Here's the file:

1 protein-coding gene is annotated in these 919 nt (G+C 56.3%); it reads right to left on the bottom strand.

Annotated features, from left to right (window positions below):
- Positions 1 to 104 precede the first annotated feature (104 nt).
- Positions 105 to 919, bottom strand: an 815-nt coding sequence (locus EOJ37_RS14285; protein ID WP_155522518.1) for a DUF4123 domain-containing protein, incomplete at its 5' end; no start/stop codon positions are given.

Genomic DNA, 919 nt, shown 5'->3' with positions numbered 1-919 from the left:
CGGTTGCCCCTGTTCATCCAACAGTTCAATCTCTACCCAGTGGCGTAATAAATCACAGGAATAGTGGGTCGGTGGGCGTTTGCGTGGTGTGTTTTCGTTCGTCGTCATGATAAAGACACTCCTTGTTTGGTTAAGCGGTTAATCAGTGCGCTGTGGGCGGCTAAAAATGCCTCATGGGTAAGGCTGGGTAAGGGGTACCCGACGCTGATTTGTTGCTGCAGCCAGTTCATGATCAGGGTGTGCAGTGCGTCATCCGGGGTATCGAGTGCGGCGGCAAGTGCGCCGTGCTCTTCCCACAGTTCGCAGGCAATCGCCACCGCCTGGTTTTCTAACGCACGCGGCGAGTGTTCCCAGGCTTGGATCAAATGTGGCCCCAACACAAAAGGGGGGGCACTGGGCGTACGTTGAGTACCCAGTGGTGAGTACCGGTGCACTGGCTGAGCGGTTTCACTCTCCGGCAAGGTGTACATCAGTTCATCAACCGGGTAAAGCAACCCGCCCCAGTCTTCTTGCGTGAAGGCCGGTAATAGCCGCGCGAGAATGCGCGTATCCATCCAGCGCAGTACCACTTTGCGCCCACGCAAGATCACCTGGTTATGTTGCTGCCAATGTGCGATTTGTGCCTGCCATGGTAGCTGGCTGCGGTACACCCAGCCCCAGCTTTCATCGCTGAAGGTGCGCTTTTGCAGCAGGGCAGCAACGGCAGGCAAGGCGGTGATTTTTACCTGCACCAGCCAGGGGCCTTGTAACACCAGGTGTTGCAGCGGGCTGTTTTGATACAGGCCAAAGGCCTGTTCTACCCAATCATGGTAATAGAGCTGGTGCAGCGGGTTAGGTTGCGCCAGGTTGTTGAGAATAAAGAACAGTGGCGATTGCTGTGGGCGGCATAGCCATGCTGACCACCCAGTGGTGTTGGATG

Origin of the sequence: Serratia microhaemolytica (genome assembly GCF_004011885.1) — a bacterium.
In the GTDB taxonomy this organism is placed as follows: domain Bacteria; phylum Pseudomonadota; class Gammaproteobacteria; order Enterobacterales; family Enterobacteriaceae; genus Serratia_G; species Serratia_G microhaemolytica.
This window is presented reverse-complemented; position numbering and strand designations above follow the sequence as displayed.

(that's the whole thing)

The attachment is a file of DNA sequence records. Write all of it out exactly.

1 protein-coding gene is annotated in these 919 nt (G+C 56.3%); it reads right to left on the bottom strand.

Annotated features, from left to right (window positions below):
- Positions 1 to 104 precede the first annotated feature (104 nt).
- Positions 105 to 919, bottom strand: an 815-nt coding sequence (locus EOJ37_RS14285; protein ID WP_155522518.1) for a DUF4123 domain-containing protein, incomplete at its 5' end; no start/stop codon positions are given.

Genomic DNA, 919 nt, shown 5'->3' with positions numbered 1-919 from the left:
CGGTTGCCCCTGTTCATCCAACAGTTCAATCTCTACCCAGTGGCGTAATAAATCACAGGAATAGTGGGTCGGTGGGCGTTTGCGTGGTGTGTTTTCGTTCGTCGTCATGATAAAGACACTCCTTGTTTGGTTAAGCGGTTAATCAGTGCGCTGTGGGCGGCTAAAAATGCCTCATGGGTAAGGCTGGGTAAGGGGTACCCGACGCTGATTTGTTGCTGCAGCCAGTTCATGATCAGGGTGTGCAGTGCGTCATCCGGGGTATCGAGTGCGGCGGCAAGTGCGCCGTGCTCTTCCCACAGTTCGCAGGCAATCGCCACCGCCTGGTTTTCTAACGCACGCGGCGAGTGTTCCCAGGCTTGGATCAAATGTGGCCCCAACACAAAAGGGGGGGCACTGGGCGTACGTTGAGTACCCAGTGGTGAGTACCGGTGCACTGGCTGAGCGGTTTCACTCTCCGGCAAGGTGTACATCAGTTCATCAACCGGGTAAAGCAACCCGCCCCAGTCTTCTTGCGTGAAGGCCGGTAATAGCCGCGCGAGAATGCGCGTATCCATCCAGCGCAGTACCACTTTGCGCCCACGCAAGATCACCTGGTTATGTTGCTGCCAATGTGCGATTTGTGCCTGCCATGGTAGCTGGCTGCGGTACACCCAGCCCCAGCTTTCATCGCTGAAGGTGCGCTTTTGCAGCAGGGCAGCAACGGCAGGCAAGGCGGTGATTTTTACCTGCACCAGCCAGGGGCCTTGTAACACCAGGTGTTGCAGCGGGCTGTTTTGATACAGGCCAAAGGCCTGTTCTACCCAATCATGGTAATAGAGCTGGTGCAGCGGGTTAGGTTGCGCCAGGTTGTTGAGAATAAAGAACAGTGGCGATTGCTGTGGGCGGCATAGCCATGCTGACCACCCAGTGGTGTTGGATG

Origin of the sequence: Serratia microhaemolytica (genome assembly GCF_004011885.1) — a bacterium.
In the GTDB taxonomy this organism is placed as follows: domain Bacteria; phylum Pseudomonadota; class Gammaproteobacteria; order Enterobacterales; family Enterobacteriaceae; genus Serratia_G; species Serratia_G microhaemolytica.
This window is presented reverse-complemented; position numbering and strand designations above follow the sequence as displayed.